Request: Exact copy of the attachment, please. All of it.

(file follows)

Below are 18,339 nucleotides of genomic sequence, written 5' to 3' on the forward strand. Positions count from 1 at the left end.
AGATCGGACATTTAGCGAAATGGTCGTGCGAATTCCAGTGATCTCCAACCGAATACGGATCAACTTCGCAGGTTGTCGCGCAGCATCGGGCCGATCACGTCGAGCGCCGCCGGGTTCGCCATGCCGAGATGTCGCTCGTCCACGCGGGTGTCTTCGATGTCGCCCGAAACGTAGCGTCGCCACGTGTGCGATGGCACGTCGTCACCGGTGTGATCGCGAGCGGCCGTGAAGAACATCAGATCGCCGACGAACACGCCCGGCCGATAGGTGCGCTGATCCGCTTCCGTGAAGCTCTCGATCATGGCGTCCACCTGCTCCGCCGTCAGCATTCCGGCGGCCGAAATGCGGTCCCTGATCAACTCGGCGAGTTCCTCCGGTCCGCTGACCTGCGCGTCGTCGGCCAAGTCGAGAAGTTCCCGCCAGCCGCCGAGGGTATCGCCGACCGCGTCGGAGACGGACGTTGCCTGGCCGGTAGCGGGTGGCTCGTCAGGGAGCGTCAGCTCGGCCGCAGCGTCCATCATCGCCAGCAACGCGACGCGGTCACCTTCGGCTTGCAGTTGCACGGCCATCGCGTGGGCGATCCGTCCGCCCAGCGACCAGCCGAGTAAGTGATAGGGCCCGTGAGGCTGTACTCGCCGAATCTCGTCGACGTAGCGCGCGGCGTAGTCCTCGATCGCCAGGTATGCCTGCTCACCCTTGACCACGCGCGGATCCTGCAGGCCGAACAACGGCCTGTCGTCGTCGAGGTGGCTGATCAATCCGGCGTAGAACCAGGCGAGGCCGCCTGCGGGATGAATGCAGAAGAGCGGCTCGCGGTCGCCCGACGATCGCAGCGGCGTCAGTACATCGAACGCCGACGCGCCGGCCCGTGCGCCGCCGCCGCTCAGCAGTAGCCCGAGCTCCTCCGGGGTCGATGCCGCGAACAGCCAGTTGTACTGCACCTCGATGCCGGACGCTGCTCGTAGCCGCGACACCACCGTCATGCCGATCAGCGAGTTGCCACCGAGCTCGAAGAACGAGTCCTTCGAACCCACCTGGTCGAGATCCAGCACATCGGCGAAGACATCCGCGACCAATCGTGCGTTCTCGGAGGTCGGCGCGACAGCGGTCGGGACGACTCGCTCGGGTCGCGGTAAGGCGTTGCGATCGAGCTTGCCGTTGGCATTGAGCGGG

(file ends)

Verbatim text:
Below are 18,339 nucleotides of genomic sequence, written 5' to 3' on the forward strand. Positions count from 1 at the left end.
AGATCGGACATTTAGCGAAATGGTCGTGCGAATTCCAGTGATCTCCAACCGAATACGGATCAACTTCGCAGGTTGTCGCGCAGCATCGGGCCGATCACGTCGAGCGCCGCCGGGTTCGCCATGCCGAGATGTCGCTCGTCCACGCGGGTGTCTTCGATGTCGCCCGAAACGTAGCGTCGCCACGTGTGCGATGGCACGTCGTCACCGGTGTGATCGCGAGCGGCCGTGAAGAACATCAGATCGCCGACGAACACGCCCGGCCGATAGGTGCGCTGATCCGCTTCCGTGAAGCTCTCGATCATGGCGTCCACCTGCTCCGCCGTCAGCATTCCGGCGGCCGAAATGCGGTCCCTGATCAACTCGGCGAGTTCCTCCGGTCCGCTGACCTGCGCGTCGTCGGCCAAGTCGAGAAGTTCCCGCCAGCCGCCGAGGGTATCGCCGACCGCGTCGGAGACGGACGTTGCCTGGCCGGTAGCGGGTGGCTCGTCAGGGAGCGTCAGCTCGGCCGCAGCGTCCATCATCGCCAGCAACGCGACGCGGTCACCTTCGGCTTGCAGTTGCACGGCCATCGCGTGGGCGATCCGTCCGCCCAGCGACCAGCCGAGTAAGTGATAGGGCCCGTGAGGCTGTACTCGCCGAATCTCGTCGACGTAGCGCGCGGCGTAGTCCTCGATCGCCAGGTATGCCTGCTCACCCTTGACCACGCGCGGATCCTGCAGGCCGAACAACGGCCTGTCGTCGTCGAGGTGGCTGATCAATCCGGCGTAGAACCAGGCGAGGCCGCCTGCGGGATGAATGCAGAAGAGCGGCTCGCGGTCGCCCGACGATCGCAGCGGCGTCAGTACATCGAACGCCGACGCGCCGGCCCGTGCGCCGCCGCCGCTCAGCAGTAGCCCGAGCTCCTCCGGGGTCGATGCCGCGAACAGCCAGTTGTACTGCACCTCGATGCCGGACGCTGCTCGTAGCCGCGACACCACCGTCATGCCGATCAGCGAGTTGCCACCGAGCTCGAAGAACGAGTCCTTCGAACCCACCTGGTCGAGATCCAGCACATCGGCGAAGACATCCGCGACCAATCGTGCGTTCTCGGAGGTCGGCGCGACAGCGGTCGGGACGACTCGCTCGGGTCGCGGTAAGGCGTTGCGATCGAGCTTGCCGTTGGCATTGAGCGGG